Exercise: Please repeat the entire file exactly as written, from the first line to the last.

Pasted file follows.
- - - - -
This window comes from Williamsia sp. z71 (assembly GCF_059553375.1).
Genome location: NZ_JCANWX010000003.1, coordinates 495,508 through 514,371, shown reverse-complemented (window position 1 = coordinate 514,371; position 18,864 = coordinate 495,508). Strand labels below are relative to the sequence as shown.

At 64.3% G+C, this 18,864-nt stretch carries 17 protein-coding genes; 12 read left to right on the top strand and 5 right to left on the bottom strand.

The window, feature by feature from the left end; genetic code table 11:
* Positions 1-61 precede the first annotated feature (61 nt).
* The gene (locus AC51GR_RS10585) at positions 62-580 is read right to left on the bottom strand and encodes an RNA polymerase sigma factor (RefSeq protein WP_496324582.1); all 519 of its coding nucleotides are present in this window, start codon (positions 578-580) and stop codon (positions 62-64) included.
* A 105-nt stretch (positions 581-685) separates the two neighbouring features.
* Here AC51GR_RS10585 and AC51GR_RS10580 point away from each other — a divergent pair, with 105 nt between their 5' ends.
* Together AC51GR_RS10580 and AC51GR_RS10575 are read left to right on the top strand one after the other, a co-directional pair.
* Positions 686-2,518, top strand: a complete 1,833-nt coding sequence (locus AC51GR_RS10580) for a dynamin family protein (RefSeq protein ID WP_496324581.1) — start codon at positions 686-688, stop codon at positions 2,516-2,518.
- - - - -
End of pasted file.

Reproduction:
This window comes from Williamsia sp. z71 (assembly GCF_059553375.1).
Genome location: NZ_JCANWX010000003.1, coordinates 495,508 through 514,371, shown reverse-complemented (window position 1 = coordinate 514,371; position 18,864 = coordinate 495,508). Strand labels below are relative to the sequence as shown.

At 64.3% G+C, this 18,864-nt stretch carries 17 protein-coding genes; 12 read left to right on the top strand and 5 right to left on the bottom strand.

The window, feature by feature from the left end; genetic code table 11:
* Positions 1-61 precede the first annotated feature (61 nt).
* The gene (locus AC51GR_RS10585) at positions 62-580 is read right to left on the bottom strand and encodes an RNA polymerase sigma factor (RefSeq protein WP_496324582.1); all 519 of its coding nucleotides are present in this window, start codon (positions 578-580) and stop codon (positions 62-64) included.
* A 105-nt stretch (positions 581-685) separates the two neighbouring features.
* Here AC51GR_RS10585 and AC51GR_RS10580 point away from each other — a divergent pair, with 105 nt between their 5' ends.
* Together AC51GR_RS10580 and AC51GR_RS10575 are read left to right on the top strand one after the other, a co-directional pair.
* Positions 686-2,518, top strand: a complete 1,833-nt coding sequence (locus AC51GR_RS10580) for a dynamin family protein (RefSeq protein ID WP_496324581.1) — start codon at positions 686-688, stop codon at positions 2,516-2,518.